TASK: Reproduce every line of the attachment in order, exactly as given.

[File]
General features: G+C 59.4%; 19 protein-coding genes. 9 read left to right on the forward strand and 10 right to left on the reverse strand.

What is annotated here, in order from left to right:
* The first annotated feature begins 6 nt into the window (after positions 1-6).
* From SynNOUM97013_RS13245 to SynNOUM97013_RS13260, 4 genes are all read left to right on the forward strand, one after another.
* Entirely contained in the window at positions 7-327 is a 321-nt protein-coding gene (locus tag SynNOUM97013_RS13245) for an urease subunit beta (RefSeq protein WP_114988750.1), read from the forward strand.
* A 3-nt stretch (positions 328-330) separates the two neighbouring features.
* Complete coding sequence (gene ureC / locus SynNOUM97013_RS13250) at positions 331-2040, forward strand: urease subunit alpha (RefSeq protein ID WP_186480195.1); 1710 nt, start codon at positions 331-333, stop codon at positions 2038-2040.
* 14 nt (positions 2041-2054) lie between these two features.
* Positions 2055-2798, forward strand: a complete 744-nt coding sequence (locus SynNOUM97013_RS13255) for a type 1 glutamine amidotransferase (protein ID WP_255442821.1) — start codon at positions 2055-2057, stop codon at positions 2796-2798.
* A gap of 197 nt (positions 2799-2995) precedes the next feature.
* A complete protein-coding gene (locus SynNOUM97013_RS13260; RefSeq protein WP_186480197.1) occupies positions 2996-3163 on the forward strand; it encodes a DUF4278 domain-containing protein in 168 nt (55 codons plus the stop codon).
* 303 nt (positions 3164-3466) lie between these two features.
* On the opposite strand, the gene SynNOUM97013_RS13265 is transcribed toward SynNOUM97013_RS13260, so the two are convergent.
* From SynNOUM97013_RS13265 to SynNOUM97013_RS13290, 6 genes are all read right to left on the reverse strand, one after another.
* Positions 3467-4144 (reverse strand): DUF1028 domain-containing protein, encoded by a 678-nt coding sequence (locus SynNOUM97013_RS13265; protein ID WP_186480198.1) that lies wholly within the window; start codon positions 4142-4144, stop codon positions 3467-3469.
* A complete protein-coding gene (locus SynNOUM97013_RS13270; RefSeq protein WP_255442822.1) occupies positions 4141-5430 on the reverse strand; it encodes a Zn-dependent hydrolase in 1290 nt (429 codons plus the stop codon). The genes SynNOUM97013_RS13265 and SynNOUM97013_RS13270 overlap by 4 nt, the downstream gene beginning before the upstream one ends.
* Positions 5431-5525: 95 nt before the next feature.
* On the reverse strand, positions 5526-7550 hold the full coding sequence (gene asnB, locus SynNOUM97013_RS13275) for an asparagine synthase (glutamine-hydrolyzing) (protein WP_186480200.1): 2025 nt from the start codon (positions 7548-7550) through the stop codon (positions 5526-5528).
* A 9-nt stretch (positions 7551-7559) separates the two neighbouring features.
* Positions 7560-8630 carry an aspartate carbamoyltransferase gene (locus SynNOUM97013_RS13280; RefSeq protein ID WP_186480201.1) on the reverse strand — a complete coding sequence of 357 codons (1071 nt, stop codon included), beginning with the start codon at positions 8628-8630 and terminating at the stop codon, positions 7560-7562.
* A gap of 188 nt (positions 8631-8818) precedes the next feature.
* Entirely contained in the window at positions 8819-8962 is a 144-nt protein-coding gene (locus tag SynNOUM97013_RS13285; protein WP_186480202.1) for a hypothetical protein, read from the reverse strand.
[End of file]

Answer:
General features: G+C 59.4%; 19 protein-coding genes. 9 read left to right on the forward strand and 10 right to left on the reverse strand.

What is annotated here, in order from left to right:
* The first annotated feature begins 6 nt into the window (after positions 1-6).
* From SynNOUM97013_RS13245 to SynNOUM97013_RS13260, 4 genes are all read left to right on the forward strand, one after another.
* Entirely contained in the window at positions 7-327 is a 321-nt protein-coding gene (locus tag SynNOUM97013_RS13245) for an urease subunit beta (RefSeq protein WP_114988750.1), read from the forward strand.
* A 3-nt stretch (positions 328-330) separates the two neighbouring features.
* Complete coding sequence (gene ureC / locus SynNOUM97013_RS13250) at positions 331-2040, forward strand: urease subunit alpha (RefSeq protein ID WP_186480195.1); 1710 nt, start codon at positions 331-333, stop codon at positions 2038-2040.
* 14 nt (positions 2041-2054) lie between these two features.
* Positions 2055-2798, forward strand: a complete 744-nt coding sequence (locus SynNOUM97013_RS13255) for a type 1 glutamine amidotransferase (protein ID WP_255442821.1) — start codon at positions 2055-2057, stop codon at positions 2796-2798.
* A gap of 197 nt (positions 2799-2995) precedes the next feature.
* A complete protein-coding gene (locus SynNOUM97013_RS13260; RefSeq protein WP_186480197.1) occupies positions 2996-3163 on the forward strand; it encodes a DUF4278 domain-containing protein in 168 nt (55 codons plus the stop codon).
* 303 nt (positions 3164-3466) lie between these two features.
* On the opposite strand, the gene SynNOUM97013_RS13265 is transcribed toward SynNOUM97013_RS13260, so the two are convergent.
* From SynNOUM97013_RS13265 to SynNOUM97013_RS13290, 6 genes are all read right to left on the reverse strand, one after another.
* Positions 3467-4144 (reverse strand): DUF1028 domain-containing protein, encoded by a 678-nt coding sequence (locus SynNOUM97013_RS13265; protein ID WP_186480198.1) that lies wholly within the window; start codon positions 4142-4144, stop codon positions 3467-3469.
* A complete protein-coding gene (locus SynNOUM97013_RS13270; RefSeq protein WP_255442822.1) occupies positions 4141-5430 on the reverse strand; it encodes a Zn-dependent hydrolase in 1290 nt (429 codons plus the stop codon). The genes SynNOUM97013_RS13265 and SynNOUM97013_RS13270 overlap by 4 nt, the downstream gene beginning before the upstream one ends.
* Positions 5431-5525: 95 nt before the next feature.
* On the reverse strand, positions 5526-7550 hold the full coding sequence (gene asnB, locus SynNOUM97013_RS13275) for an asparagine synthase (glutamine-hydrolyzing) (protein WP_186480200.1): 2025 nt from the start codon (positions 7548-7550) through the stop codon (positions 5526-5528).
* A 9-nt stretch (positions 7551-7559) separates the two neighbouring features.
* Positions 7560-8630 carry an aspartate carbamoyltransferase gene (locus SynNOUM97013_RS13280; RefSeq protein ID WP_186480201.1) on the reverse strand — a complete coding sequence of 357 codons (1071 nt, stop codon included), beginning with the start codon at positions 8628-8630 and terminating at the stop codon, positions 7560-7562.
* A gap of 188 nt (positions 8631-8818) precedes the next feature.
* Entirely contained in the window at positions 8819-8962 is a 144-nt protein-coding gene (locus tag SynNOUM97013_RS13285; protein WP_186480202.1) for a hypothetical protein, read from the reverse strand.